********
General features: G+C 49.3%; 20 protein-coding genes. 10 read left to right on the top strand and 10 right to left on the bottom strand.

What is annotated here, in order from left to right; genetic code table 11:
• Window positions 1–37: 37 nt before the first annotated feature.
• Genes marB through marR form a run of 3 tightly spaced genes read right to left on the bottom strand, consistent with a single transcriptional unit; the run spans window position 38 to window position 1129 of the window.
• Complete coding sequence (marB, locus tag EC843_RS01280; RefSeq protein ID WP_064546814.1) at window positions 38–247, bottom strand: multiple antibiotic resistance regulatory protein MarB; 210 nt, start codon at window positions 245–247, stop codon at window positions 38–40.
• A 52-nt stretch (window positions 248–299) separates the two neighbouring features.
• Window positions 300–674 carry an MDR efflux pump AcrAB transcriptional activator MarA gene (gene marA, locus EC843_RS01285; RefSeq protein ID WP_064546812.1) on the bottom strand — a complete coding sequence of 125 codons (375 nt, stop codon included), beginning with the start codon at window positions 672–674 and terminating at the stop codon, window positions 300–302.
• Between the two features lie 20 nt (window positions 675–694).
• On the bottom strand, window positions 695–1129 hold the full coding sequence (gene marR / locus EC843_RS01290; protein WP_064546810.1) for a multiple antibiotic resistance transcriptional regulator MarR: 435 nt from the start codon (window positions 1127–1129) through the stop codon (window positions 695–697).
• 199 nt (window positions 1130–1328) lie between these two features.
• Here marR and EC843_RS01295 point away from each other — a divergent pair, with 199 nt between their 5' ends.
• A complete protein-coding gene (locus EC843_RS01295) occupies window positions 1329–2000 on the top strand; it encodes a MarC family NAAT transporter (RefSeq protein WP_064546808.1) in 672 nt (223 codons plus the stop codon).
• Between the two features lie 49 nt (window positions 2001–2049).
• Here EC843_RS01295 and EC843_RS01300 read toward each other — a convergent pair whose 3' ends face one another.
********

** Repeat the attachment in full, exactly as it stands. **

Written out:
General features: G+C 49.3%; 20 protein-coding genes. 10 read left to right on the top strand and 10 right to left on the bottom strand.

What is annotated here, in order from left to right; genetic code table 11:
• Window positions 1–37: 37 nt before the first annotated feature.
• Genes marB through marR form a run of 3 tightly spaced genes read right to left on the bottom strand, consistent with a single transcriptional unit; the run spans window position 38 to window position 1129 of the window.
• Complete coding sequence (marB, locus tag EC843_RS01280; RefSeq protein ID WP_064546814.1) at window positions 38–247, bottom strand: multiple antibiotic resistance regulatory protein MarB; 210 nt, start codon at window positions 245–247, stop codon at window positions 38–40.
• A 52-nt stretch (window positions 248–299) separates the two neighbouring features.
• Window positions 300–674 carry an MDR efflux pump AcrAB transcriptional activator MarA gene (gene marA, locus EC843_RS01285; RefSeq protein ID WP_064546812.1) on the bottom strand — a complete coding sequence of 125 codons (375 nt, stop codon included), beginning with the start codon at window positions 672–674 and terminating at the stop codon, window positions 300–302.
• Between the two features lie 20 nt (window positions 675–694).
• On the bottom strand, window positions 695–1129 hold the full coding sequence (gene marR / locus EC843_RS01290; protein WP_064546810.1) for a multiple antibiotic resistance transcriptional regulator MarR: 435 nt from the start codon (window positions 1127–1129) through the stop codon (window positions 695–697).
• 199 nt (window positions 1130–1328) lie between these two features.
• Here marR and EC843_RS01295 point away from each other — a divergent pair, with 199 nt between their 5' ends.
• A complete protein-coding gene (locus EC843_RS01295) occupies window positions 1329–2000 on the top strand; it encodes a MarC family NAAT transporter (RefSeq protein WP_064546808.1) in 672 nt (223 codons plus the stop codon).
• Between the two features lie 49 nt (window positions 2001–2049).
• Here EC843_RS01295 and EC843_RS01300 read toward each other — a convergent pair whose 3' ends face one another.